Mercifull Killing: a Part of Life

Merciful Killing: A Part of Life

            Terri Schiavo suffered from permanent brain damage at the age of twenty-six, due to a lack of oxygen. This unfortunate and serious mishap was caused by Schiavo’s own selfish personal decisions (Dowbiggin). An accident caused by her bulimia, which left her in a vegetarian state from 1990 to 2005. Doctors gave no optimism in her case, as a feeding tube was the only hope to keep her merely existence. According to her husband Michael, she had previously expressed that she did not wish to be kept alive if she was in such condition (Terri). A wise choice by Terri, due to the circumstances, if kept alive it would only be selfish, costly, and emotionally draining. Michael fought her parents in court for the removal of the feeding tube and it took fifteen years for the courts to favor Michael’s wishes. Terri died on March 18, 2005, thirteen days after her tube was removed (Terri). Results after her autopsy showed that Terri was unable to think, feel, see, or connect in any sort of way with her surroundings (Dowbiggin). Michael’s tough decision to end his wife’s life was proven to be the best one.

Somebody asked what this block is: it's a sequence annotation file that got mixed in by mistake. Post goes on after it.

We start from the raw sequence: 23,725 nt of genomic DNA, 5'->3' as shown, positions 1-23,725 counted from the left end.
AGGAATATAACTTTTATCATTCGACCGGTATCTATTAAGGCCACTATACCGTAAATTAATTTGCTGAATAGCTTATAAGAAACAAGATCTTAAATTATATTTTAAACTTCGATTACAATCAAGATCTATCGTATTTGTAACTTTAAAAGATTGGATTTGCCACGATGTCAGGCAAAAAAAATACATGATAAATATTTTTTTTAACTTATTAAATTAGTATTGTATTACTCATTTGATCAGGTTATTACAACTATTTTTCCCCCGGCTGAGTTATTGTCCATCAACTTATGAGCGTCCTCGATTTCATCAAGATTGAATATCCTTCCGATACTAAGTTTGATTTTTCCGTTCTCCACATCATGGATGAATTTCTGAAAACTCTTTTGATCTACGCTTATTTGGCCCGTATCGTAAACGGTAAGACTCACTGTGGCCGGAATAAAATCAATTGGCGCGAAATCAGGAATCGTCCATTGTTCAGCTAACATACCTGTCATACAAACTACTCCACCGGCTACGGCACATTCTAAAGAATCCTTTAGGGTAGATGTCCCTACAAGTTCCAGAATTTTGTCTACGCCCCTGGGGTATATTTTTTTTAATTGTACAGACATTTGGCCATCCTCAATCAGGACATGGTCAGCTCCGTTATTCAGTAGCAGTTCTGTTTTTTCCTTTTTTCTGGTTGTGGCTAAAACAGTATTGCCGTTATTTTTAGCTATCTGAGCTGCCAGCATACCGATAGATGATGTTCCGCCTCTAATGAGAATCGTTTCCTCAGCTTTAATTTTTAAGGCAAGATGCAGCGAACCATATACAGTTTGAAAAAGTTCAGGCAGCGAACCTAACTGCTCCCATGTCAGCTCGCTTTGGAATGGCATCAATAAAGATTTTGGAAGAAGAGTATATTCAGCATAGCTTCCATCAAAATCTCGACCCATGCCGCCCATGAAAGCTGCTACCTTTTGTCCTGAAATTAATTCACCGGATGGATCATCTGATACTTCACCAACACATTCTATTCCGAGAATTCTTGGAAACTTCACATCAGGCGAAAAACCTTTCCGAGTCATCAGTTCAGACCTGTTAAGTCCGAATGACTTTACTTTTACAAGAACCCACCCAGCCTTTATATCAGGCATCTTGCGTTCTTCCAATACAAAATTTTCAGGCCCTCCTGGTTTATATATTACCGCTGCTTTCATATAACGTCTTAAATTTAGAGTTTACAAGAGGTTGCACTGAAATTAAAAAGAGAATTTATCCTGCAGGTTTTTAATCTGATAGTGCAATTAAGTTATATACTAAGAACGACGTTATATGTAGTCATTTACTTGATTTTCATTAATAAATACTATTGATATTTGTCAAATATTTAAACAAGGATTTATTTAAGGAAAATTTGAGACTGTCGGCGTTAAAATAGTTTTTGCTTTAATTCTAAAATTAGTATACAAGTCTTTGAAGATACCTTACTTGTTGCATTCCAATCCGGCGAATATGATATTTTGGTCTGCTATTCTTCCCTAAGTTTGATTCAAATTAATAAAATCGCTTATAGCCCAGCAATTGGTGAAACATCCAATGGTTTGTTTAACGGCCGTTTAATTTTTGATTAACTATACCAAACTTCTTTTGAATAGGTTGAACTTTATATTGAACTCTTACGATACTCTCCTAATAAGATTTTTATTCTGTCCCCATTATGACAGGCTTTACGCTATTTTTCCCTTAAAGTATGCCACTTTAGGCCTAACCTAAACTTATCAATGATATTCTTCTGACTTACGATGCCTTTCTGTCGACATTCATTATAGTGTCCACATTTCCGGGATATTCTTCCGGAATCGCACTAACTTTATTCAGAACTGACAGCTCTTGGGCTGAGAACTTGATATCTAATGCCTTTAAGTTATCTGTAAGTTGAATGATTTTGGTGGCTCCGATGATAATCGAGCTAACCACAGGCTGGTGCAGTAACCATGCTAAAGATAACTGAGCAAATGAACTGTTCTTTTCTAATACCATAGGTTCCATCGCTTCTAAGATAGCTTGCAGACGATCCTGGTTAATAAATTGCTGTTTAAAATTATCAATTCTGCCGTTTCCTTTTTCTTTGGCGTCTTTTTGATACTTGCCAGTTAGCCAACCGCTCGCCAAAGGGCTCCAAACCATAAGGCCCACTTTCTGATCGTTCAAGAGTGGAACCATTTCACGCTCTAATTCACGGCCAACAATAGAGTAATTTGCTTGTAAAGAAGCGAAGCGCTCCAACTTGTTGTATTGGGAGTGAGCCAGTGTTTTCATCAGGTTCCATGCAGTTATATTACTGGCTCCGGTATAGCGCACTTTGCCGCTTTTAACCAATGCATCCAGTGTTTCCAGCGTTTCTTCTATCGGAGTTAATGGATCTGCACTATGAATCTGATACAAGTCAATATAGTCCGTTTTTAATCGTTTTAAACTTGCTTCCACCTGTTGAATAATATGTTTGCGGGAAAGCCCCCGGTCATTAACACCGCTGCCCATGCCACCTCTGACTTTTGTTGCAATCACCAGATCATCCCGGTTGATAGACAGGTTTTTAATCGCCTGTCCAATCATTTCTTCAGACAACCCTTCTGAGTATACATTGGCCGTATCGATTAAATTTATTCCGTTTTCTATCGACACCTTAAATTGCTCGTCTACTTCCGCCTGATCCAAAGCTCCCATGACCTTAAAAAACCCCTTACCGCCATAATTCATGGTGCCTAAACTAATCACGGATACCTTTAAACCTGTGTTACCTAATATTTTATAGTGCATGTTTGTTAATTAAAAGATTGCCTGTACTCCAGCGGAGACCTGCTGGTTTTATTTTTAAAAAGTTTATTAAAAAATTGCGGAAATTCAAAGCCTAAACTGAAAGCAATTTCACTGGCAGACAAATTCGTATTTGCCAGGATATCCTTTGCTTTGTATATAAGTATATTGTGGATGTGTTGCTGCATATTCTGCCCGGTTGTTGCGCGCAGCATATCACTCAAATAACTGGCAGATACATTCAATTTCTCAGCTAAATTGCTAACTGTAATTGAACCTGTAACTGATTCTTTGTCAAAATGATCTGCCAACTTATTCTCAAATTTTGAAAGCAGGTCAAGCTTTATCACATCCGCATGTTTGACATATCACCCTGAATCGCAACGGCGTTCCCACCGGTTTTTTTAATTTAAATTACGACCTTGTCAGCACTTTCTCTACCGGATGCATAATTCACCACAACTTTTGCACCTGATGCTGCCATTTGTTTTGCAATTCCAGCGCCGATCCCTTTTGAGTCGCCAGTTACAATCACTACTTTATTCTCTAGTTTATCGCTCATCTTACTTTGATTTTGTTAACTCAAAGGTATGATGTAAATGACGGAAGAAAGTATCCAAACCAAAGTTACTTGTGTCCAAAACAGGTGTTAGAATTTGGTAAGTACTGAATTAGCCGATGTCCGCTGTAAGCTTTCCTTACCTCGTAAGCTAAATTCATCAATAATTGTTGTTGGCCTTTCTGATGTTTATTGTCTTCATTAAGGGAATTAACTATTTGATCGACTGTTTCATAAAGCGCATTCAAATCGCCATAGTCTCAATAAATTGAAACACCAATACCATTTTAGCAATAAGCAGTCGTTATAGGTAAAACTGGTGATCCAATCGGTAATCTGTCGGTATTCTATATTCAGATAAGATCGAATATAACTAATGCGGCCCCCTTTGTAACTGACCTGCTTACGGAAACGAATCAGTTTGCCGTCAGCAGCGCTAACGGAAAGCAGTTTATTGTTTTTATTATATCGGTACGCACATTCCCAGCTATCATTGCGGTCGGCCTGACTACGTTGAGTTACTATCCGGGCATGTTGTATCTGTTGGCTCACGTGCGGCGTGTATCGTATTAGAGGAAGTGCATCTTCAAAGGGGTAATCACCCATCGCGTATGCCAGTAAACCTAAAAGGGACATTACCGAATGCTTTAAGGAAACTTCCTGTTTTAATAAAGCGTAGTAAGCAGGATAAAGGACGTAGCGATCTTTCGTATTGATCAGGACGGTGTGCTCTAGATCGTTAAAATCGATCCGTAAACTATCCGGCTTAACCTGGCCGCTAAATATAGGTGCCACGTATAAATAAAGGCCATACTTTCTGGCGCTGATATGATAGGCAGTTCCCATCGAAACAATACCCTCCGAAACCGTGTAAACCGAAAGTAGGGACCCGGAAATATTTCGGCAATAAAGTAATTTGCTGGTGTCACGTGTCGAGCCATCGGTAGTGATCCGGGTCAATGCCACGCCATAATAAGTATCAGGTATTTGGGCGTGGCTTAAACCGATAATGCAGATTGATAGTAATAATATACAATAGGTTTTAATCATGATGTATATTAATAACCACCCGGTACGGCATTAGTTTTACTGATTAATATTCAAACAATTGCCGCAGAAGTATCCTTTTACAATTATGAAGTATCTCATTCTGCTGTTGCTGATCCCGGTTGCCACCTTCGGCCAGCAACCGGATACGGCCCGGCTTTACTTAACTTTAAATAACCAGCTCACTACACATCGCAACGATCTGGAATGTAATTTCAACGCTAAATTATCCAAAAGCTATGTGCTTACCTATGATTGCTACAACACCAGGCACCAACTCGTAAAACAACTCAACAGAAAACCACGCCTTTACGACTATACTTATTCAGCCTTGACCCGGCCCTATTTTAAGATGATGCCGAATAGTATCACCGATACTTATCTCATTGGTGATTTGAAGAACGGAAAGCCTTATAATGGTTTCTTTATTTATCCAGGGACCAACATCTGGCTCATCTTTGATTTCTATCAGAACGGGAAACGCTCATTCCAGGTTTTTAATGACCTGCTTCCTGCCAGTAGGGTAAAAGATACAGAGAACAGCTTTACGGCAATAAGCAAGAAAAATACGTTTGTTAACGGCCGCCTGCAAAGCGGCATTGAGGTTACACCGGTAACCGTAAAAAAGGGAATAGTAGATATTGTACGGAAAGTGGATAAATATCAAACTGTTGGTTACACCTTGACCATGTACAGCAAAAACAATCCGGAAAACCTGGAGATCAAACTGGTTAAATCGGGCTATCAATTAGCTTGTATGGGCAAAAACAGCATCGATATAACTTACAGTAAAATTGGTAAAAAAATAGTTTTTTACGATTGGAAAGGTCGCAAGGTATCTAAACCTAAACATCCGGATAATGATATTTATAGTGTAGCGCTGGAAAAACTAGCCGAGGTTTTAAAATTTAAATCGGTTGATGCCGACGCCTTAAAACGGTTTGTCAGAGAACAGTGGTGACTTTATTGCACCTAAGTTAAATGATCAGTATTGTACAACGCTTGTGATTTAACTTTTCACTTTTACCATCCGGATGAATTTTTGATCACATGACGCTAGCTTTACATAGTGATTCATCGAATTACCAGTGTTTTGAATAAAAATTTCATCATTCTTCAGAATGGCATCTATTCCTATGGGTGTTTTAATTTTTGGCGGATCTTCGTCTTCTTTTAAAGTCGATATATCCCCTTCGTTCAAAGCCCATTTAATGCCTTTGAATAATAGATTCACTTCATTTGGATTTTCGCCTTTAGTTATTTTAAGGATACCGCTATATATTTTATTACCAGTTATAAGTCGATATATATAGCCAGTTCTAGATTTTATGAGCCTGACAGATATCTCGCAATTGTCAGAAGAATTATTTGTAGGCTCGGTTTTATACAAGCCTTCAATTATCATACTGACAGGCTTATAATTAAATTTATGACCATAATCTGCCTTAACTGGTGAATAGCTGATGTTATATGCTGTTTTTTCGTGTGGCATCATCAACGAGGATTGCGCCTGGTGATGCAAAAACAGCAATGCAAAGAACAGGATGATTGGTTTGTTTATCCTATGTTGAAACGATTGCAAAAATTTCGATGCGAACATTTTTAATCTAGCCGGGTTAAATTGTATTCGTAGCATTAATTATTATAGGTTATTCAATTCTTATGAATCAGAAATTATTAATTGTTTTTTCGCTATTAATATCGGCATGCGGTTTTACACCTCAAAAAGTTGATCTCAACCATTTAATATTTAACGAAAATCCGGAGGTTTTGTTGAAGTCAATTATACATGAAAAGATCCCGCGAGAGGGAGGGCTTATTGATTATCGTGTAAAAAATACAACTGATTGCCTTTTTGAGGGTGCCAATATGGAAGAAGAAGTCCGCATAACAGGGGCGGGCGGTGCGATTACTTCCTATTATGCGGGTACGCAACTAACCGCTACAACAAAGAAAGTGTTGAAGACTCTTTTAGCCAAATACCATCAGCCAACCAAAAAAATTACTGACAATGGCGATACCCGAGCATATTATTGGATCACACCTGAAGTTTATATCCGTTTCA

Some might describe this as cruel and an egocentric form of murder. However, the correct term is euthanasia. Euthanasia can be defined as an act “to deprive a person of existence by execution or omission for his or her alleged benefit” (Keelan). The word euthanasia comes from a Greek word in the seventeenth century, eu thanatos (εὐθανασία). Eu meaning good, and thanatos means death, good death (Dunsmuir). Euthanasia can be classified in four different categories, passive, active, voluntary, and involuntary (Walker).
      Passive euthanasia is when medical treatment is a necessary means for human existence, and is removed. The consequences are notably known and expected (Walker). A great example was Terri Schiavo’s case. Her doctors, husband, and immediate family knew if the feeding tube were to be removed, she would...